Alex Young in Sarajevo -
Republika Srpska, one of Bosnia-Herzegovina's (BiH) two entities, has intensified its attack on state-level institutions, leading many to speculate about the country's potential dissolution not just into two states, but three, and the likelihood of renewed conflict that would entail.
Republika Srpska's president, Milorad Dodik, has regularly flirted with the idea of secession, though many interpreted his threats purely as a means of strengthening his hand in upcoming constitutional reform negotiations. Increasingly, however, Dodik's rhetoric has been followed up with action. On April 13, the Republika Srpska National Assembly voted in favour of holding a referendum on whether its citizens "support the decisions imposed by the High Representative, particularly the laws on the BiH Court and Prosecutor's Office and its unconstitutional verification by the BiH Parliamentary Assembly." Basically, this referendum questions the legitimacy of the only domestic court that has jurisdiction across the entire country and reignites fears about a future plebiscite on independence.
In response, the country's high representative, Valentin Inzko, who as the western envoy has the power to strike down the Republika Srpska National Assembly's conclusions, expressed his "grave concern" about the referndum, whilst the US Embassy in Sarajevo issued a statement saying that "only terrorists, criminals and the corrupt have anything to fear from the state court and the state prosecutor's office." One former high representative, Lord Ashdown, even went as far as to propose the use of military force.
In truth, however, the international community is rudderless. Beset by its own internal problems, transfixed by interventions elsewhere and hamstrung by its policies towards Kosovo, international bodies languish without effective political leadership or backing. And lacking the previous carrot of EU accession because of enlargement fatigue and financial constraints, the EU's leverage in the reform process in Bosnia has dwindled to almost nothing.
Republika Srpska's challenge comes at a time when BiH is gripped by a political crisis, some six months on from general elections. The formation of the government of the Federation of Bosnia and Herzegovina (FBiH), the country's other entity, has been heavily disputed by the two leading Croat parties - the HDZ BiH and the HDZ 1990 (the Croatian Democratic Union) - which were sidelined from power by a platform of political parties mobilized around the Social Democratic Party (SDP), led by Zlatko Lagumdzija. The SDP - which has long been keen to portray itself as a truly multi-ethnic party, despite being largely dependent upon the votes of the Muslim Bosniaks for its top-spot in October's elections - has rejected what it perceive as HDZ attempts to monopolise representation of Bosnia's Croats.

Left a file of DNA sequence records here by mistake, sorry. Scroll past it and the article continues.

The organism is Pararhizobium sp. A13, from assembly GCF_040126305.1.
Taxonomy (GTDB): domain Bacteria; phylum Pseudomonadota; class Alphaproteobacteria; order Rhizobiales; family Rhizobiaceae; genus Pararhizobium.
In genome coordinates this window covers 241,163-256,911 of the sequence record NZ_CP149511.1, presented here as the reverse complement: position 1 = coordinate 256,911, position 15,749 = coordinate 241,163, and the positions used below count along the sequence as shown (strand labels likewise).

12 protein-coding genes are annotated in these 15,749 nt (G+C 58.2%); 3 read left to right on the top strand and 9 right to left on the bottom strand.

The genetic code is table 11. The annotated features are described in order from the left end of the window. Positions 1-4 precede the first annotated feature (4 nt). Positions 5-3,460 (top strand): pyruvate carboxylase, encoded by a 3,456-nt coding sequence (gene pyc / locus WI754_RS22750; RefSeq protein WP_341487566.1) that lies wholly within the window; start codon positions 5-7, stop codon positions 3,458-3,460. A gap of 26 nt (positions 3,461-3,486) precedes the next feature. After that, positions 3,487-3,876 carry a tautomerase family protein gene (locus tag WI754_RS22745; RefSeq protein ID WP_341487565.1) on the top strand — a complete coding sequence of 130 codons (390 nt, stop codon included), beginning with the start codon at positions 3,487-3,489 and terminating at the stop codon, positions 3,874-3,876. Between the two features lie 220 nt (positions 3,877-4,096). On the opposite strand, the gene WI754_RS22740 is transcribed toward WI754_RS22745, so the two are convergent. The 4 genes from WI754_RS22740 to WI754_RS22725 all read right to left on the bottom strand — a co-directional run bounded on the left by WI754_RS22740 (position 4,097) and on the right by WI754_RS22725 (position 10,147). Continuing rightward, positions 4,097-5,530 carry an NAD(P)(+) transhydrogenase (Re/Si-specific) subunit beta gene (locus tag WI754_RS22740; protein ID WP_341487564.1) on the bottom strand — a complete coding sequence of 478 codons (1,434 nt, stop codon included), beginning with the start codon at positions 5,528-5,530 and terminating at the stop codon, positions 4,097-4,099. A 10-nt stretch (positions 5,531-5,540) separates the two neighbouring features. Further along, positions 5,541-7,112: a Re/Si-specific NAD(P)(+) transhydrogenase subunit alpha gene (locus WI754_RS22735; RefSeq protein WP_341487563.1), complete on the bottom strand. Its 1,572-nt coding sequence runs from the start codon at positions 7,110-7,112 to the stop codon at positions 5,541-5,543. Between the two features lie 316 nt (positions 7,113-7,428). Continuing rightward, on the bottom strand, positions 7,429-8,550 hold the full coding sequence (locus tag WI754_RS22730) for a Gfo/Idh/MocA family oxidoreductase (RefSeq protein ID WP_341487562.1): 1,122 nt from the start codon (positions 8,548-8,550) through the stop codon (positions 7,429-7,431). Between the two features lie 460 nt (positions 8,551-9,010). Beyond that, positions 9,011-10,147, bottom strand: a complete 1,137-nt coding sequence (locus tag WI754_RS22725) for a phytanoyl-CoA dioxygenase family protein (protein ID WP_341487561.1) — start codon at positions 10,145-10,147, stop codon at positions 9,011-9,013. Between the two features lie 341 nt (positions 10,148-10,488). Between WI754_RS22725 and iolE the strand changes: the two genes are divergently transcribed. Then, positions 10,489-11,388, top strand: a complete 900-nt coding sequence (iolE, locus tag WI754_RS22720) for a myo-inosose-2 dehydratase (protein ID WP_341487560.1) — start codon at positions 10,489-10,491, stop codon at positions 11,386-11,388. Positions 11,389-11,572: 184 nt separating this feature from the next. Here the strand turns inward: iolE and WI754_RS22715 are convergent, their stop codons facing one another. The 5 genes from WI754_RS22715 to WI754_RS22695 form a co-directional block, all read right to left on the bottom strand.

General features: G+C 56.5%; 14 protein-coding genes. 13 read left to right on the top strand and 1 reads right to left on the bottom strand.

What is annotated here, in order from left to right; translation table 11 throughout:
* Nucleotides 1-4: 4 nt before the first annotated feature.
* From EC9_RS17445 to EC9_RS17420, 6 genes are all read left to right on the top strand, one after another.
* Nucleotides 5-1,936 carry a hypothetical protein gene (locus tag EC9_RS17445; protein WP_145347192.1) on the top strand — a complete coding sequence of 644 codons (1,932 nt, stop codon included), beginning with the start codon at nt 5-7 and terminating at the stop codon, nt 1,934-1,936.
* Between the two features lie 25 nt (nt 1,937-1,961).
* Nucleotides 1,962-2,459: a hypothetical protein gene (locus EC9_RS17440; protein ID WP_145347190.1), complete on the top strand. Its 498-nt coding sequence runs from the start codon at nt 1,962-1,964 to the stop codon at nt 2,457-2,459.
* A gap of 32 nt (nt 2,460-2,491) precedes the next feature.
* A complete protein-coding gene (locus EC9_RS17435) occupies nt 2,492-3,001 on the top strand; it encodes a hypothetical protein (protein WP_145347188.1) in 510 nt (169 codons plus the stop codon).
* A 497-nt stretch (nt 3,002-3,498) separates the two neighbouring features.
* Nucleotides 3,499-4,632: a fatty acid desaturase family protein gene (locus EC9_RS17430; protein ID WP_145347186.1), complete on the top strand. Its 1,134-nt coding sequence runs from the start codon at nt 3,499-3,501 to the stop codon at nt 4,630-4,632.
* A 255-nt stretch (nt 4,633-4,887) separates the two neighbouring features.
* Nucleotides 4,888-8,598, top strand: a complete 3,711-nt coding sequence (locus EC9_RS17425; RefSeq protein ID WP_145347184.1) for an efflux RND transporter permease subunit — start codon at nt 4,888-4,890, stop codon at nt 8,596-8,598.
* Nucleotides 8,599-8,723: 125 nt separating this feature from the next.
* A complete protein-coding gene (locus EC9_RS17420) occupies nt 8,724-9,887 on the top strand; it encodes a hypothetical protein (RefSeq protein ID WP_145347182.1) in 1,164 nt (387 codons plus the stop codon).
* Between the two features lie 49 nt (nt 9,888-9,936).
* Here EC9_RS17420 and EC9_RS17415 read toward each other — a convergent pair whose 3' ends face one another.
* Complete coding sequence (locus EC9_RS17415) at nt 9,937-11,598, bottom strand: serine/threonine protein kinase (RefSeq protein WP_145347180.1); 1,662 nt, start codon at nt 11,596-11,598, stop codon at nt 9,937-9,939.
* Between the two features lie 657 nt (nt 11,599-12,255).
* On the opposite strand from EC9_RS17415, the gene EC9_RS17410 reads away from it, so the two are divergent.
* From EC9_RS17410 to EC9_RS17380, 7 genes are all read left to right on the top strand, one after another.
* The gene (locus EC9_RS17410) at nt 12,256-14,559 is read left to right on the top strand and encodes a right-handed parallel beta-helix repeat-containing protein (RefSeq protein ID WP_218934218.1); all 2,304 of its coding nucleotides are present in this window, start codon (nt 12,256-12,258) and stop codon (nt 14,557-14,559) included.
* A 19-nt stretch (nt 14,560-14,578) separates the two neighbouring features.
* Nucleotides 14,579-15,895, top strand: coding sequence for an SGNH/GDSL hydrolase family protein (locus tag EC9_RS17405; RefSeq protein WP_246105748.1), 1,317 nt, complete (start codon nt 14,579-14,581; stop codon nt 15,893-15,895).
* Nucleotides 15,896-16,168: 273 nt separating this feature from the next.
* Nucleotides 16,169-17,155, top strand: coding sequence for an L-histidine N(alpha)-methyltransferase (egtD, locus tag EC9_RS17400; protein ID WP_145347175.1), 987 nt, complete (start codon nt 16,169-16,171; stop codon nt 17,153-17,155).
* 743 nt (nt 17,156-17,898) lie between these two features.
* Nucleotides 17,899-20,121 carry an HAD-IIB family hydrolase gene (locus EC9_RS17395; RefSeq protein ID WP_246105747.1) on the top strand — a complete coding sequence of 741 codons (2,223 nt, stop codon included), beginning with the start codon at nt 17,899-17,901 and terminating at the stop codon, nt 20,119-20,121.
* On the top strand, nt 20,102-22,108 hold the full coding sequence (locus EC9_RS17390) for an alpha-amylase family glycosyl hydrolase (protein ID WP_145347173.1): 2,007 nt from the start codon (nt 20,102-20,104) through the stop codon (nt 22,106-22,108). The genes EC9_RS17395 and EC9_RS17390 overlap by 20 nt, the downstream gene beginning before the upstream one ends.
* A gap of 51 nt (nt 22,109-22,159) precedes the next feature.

BiH's Central Election Committee ultimately sided with the HDZ and annulled the appointment of the entity's president and two vice-presidents, because of a failure to fulfill the necessary requirements for forming the House of Peoples. Inzko, however, took the highly-controversial and counter-productive step of suspending the decision. In response, the Federation's outgoing president, Borjana Kristo, withdrew a complaint previously filed at the Constitutional Court against the government formation, instead handing over her mandate to Inzko, whose intervention has further undermined the BiH's domestic institutions.
The disputed legitimacy of the Federation government has further impacted the formation of a government at the state-level - a now increasingly distant prospect. Sidelining the leading Croat parties has fuelled the establishment of an opportunistic alliance between Dodik's SNSD (Alliance of Independent Social Democrats) and Dragan Covic's HDZ BiH, thereby further complicating future coalition negotiations.
Bosnia's Croats - who harbour their own ambitions for greater autonomy, possibly through the creation of a third-entity - have also announced the establishment a "Croat National Assembly" - comprised of municipalities and cantons with a Croat majority - as a means of upholding Croat national interests in the face of what they deem to be "illegal" moves by the SDP and others.
Whilst Dodik and his Republika Srpska have long been identified as the prime source of the state's dysfunctional nature, the growing fragmentation of the Federation - which continues to hover on the verge of bankruptcy and faces further internal division over the distribution of indirect taxation revenues - suggests that the sources of BiH's potential demise lie elsewhere as well.
Matthew Parish, a long-time commentator on the country, writes in a comment piece for Balkan Insight that BiH's structural and political dysfunction has entered a terminal phase due to "irreversible" international inattention, among other contributing factors. His advice is that, "the Serbs and Croats should be left to go their own ways," leaving an "autonomous Bosniak territory" as a rump state. He argues that those who maintain the country can fall apart without serious inter-ethnic conflict are peddling dangerous ideas.
The shortcomings of the current international presence, meanwhile, makes the deployment of a reinforced EU special representative ever more urgent. With constitutional reform and European accession looking an evermore distant prospect, however, the EU must instead seek to depoliticise the international community's presence, promote economic development and tackle the Federation's deficiencies as a prerequisite for future reform.
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